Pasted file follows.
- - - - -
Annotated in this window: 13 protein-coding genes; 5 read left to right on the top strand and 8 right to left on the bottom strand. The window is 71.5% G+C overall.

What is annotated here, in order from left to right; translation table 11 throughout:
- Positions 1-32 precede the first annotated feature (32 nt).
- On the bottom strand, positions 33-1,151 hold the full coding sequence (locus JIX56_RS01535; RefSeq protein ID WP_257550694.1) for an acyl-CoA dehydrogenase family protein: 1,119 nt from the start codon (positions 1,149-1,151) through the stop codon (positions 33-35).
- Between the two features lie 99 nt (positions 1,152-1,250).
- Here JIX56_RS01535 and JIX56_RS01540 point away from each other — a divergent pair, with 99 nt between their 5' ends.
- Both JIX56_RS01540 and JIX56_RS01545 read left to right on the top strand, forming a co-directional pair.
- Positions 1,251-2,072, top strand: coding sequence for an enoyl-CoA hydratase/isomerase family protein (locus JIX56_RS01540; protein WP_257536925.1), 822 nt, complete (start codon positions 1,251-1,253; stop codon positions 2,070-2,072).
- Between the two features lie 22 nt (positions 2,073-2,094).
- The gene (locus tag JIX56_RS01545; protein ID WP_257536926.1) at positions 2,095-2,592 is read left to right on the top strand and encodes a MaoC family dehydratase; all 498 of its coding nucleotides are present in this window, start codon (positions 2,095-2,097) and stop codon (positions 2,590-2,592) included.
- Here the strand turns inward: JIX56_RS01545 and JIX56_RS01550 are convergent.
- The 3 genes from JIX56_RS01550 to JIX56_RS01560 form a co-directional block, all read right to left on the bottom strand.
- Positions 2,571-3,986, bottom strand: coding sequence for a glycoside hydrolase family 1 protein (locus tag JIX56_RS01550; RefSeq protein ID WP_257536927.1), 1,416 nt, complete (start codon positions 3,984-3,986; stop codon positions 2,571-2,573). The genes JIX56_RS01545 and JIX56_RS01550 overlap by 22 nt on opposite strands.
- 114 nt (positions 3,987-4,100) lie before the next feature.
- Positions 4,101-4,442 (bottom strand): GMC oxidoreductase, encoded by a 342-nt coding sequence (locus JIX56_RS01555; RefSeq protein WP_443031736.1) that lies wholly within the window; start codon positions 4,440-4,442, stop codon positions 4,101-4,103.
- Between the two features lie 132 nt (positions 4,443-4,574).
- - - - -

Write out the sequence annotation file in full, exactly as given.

Annotated in this window: 13 protein-coding genes; 5 read left to right on the top strand and 8 right to left on the bottom strand. The window is 71.5% G+C overall.

What is annotated here, in order from left to right; translation table 11 throughout:
- Positions 1-32 precede the first annotated feature (32 nt).
- On the bottom strand, positions 33-1,151 hold the full coding sequence (locus JIX56_RS01535; RefSeq protein ID WP_257550694.1) for an acyl-CoA dehydrogenase family protein: 1,119 nt from the start codon (positions 1,149-1,151) through the stop codon (positions 33-35).
- Between the two features lie 99 nt (positions 1,152-1,250).
- Here JIX56_RS01535 and JIX56_RS01540 point away from each other — a divergent pair, with 99 nt between their 5' ends.
- Both JIX56_RS01540 and JIX56_RS01545 read left to right on the top strand, forming a co-directional pair.
- Positions 1,251-2,072, top strand: coding sequence for an enoyl-CoA hydratase/isomerase family protein (locus JIX56_RS01540; protein WP_257536925.1), 822 nt, complete (start codon positions 1,251-1,253; stop codon positions 2,070-2,072).
- Between the two features lie 22 nt (positions 2,073-2,094).
- The gene (locus tag JIX56_RS01545; protein ID WP_257536926.1) at positions 2,095-2,592 is read left to right on the top strand and encodes a MaoC family dehydratase; all 498 of its coding nucleotides are present in this window, start codon (positions 2,095-2,097) and stop codon (positions 2,590-2,592) included.
- Here the strand turns inward: JIX56_RS01545 and JIX56_RS01550 are convergent.
- The 3 genes from JIX56_RS01550 to JIX56_RS01560 form a co-directional block, all read right to left on the bottom strand.
- Positions 2,571-3,986, bottom strand: coding sequence for a glycoside hydrolase family 1 protein (locus tag JIX56_RS01550; RefSeq protein ID WP_257536927.1), 1,416 nt, complete (start codon positions 3,984-3,986; stop codon positions 2,571-2,573). The genes JIX56_RS01545 and JIX56_RS01550 overlap by 22 nt on opposite strands.
- 114 nt (positions 3,987-4,100) lie before the next feature.
- Positions 4,101-4,442 (bottom strand): GMC oxidoreductase, encoded by a 342-nt coding sequence (locus JIX56_RS01555; RefSeq protein WP_443031736.1) that lies wholly within the window; start codon positions 4,440-4,442, stop codon positions 4,101-4,103.
- Between the two features lie 132 nt (positions 4,443-4,574).